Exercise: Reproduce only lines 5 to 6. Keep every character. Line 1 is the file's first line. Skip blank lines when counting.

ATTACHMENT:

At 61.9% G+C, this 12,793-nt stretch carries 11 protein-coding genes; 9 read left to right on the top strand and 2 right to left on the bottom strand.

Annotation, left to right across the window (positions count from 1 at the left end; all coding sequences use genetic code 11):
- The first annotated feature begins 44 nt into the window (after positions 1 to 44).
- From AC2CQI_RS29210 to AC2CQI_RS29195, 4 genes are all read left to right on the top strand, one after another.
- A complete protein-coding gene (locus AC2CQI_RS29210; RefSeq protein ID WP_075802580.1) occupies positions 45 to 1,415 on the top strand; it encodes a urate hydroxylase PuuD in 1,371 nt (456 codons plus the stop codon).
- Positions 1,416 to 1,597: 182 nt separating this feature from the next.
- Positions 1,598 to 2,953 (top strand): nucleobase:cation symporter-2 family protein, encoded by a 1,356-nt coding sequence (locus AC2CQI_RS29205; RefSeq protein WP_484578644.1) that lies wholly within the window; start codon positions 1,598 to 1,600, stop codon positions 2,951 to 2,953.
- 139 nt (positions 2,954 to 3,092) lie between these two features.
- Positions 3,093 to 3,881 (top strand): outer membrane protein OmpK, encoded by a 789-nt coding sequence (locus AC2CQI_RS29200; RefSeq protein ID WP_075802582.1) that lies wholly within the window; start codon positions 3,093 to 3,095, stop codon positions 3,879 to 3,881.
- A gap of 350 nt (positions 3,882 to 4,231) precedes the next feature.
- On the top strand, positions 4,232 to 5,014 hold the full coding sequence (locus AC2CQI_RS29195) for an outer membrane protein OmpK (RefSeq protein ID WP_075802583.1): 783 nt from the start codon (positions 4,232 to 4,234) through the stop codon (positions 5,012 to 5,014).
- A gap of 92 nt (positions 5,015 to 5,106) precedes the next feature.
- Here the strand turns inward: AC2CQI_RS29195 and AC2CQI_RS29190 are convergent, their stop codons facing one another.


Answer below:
- A complete protein-coding gene (locus AC2CQI_RS29210; RefSeq protein ID WP_075802580.1) occupies positions 45 to 1,415 on the top strand; it encodes a urate hydroxylase PuuD in 1,371 nt (456 codons plus the stop codon).
- Positions 1,416 to 1,597: 182 nt separating this feature from the next.